The left often makes boogeymen out of Charles and David Koch, the billionaire brothers who supply significant funds to many conservative causues, including Americans for Prosperity. The groups that receive money from this duo are deemed to be part of the “Kochtopus.”
Following the stories coming out of left-wing publications about FreedomWorks, one thing that I’ve found interesting is that we’ve heard a lot about their donors — but nowhere in these stories about leaked memos or a search through contributions to FreedomWorks will you find any mention of the Koch brothers.
While many conservative organizations are wholly dependent on corporate money or big donors, FreedomWorks has built an effective small donor strategy combined with private citizen contributions, as noted by Open Secrets back in October:
The group, a conservative super PAC with tea party roots, is an anomaly among super PACs in its emphasis on small-donor funding. In September, unitemized contributions, or those of $200 or less, made up 47 percent of contributions to the super PAC, exceeding its 35 percent average for the year.
Even larger contributions to the group were relatively small in September. There were many $250 donations and only five contributions of $10,000 or more that didn’t come from a FreedomWorks affiliate. The largest donation, $750,000, came from Mary Stiefel, a retiree from Pinecrest, Florida. This was her first contribution of the year, although she gave the group $5,000 in 2010 and has contributed to seven 2012 campaigns across the country.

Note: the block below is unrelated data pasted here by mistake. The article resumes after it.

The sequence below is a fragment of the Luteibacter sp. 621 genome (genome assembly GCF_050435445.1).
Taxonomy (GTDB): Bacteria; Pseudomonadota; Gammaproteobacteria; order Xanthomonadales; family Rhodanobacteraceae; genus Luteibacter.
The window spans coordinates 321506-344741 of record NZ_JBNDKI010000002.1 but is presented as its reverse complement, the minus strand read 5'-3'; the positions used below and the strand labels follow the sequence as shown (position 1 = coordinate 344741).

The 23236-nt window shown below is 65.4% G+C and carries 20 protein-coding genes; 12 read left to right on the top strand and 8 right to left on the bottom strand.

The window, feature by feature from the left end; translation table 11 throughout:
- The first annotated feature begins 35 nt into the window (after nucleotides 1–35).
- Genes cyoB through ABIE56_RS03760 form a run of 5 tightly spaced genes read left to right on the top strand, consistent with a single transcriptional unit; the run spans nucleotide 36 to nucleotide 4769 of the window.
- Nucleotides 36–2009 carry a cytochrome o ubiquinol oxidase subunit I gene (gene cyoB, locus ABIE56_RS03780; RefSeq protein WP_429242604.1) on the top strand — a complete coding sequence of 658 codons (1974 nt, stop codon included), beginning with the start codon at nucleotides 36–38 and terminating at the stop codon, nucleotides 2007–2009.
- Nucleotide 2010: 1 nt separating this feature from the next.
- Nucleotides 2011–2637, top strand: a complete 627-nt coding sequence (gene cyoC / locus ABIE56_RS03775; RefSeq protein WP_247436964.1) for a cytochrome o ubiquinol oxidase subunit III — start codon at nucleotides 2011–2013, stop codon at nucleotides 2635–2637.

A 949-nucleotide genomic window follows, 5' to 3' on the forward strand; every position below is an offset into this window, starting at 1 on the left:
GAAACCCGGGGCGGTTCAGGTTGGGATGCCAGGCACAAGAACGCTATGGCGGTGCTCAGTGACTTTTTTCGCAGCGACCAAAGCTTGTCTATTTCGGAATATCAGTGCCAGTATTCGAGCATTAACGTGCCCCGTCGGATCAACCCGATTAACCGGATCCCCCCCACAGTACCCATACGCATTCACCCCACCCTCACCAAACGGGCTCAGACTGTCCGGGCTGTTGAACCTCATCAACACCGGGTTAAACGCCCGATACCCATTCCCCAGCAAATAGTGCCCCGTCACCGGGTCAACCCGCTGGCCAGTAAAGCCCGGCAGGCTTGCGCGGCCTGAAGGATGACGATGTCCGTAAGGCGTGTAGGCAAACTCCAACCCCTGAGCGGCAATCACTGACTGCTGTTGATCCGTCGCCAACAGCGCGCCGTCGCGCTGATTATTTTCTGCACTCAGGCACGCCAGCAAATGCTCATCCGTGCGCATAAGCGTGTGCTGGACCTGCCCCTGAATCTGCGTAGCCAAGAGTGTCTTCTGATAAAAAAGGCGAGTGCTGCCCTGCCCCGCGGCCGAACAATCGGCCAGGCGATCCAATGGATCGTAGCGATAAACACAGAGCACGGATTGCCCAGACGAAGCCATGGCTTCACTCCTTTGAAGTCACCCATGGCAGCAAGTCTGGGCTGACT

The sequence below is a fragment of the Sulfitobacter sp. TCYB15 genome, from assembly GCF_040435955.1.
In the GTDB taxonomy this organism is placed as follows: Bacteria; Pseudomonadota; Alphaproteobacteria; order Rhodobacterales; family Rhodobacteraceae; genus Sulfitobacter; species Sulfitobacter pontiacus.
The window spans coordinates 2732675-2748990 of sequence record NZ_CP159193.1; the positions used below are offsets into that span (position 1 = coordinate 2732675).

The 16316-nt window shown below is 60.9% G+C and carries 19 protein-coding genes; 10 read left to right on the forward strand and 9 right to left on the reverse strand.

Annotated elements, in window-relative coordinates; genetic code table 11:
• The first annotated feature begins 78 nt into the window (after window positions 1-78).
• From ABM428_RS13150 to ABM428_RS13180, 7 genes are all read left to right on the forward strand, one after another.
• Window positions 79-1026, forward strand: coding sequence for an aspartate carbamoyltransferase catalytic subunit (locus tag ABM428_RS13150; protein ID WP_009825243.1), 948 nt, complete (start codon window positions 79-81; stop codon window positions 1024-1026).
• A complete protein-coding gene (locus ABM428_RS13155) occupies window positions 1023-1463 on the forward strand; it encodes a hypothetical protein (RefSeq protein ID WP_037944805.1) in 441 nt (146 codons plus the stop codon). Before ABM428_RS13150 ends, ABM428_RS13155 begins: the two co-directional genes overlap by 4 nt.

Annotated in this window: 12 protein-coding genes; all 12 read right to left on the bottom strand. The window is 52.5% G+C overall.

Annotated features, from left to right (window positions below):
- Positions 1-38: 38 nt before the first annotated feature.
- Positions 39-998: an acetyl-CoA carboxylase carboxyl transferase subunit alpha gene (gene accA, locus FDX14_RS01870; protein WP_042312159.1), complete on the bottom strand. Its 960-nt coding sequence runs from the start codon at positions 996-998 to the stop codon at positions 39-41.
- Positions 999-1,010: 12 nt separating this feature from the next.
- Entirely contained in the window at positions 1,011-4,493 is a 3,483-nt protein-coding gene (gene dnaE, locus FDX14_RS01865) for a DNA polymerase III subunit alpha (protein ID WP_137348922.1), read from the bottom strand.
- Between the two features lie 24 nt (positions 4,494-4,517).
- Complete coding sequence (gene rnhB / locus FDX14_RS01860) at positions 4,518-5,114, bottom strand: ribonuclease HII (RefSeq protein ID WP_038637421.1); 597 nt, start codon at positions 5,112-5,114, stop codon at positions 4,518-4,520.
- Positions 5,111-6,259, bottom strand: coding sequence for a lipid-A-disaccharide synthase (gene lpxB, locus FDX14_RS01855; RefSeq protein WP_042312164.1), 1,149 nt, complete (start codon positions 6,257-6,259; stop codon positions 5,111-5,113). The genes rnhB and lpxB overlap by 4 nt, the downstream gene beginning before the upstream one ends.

Yet even without contributions from the Sheldon Adelsons and Bob Perrys of the super PAC world, FreedomWorks for America managed to raise about $3 million last month and spent about $4 million.
FreedomWorks spokesman Adam Brandon says that part of the group’s strategy is to expand a network of supporters that totaled 45,000 people last year.
“Small donors tend to be very stable. They become part of the community,” Brandon said. “What ends up happening with these small donors is not only do they donate but they also volunteer…We are building a machine that on the day after the election is stronger than the day before.”
FreedomWorks’ network of small donors is all the more impressive when compared to other major super PACs’ fundraising statistics. As the table below shows, none of the other active super PACs raising as much or more money this election cycle comes close to having as large a share of funds from unitemized contributions. (Super PACs connected to labor unions are not included because they are in large part fueled by members’ dues, which are difficult to compare to individual donations to other super PACs.)
Of course, the Koch brothers are effective at what they do and, generally, I don’t really have a problem with them — other than their attempted takeover of the Cato Institute and calls for higher taxes. But contrary to the perception of leftists, not everything in the freedom movement is funded by the Koch brothers.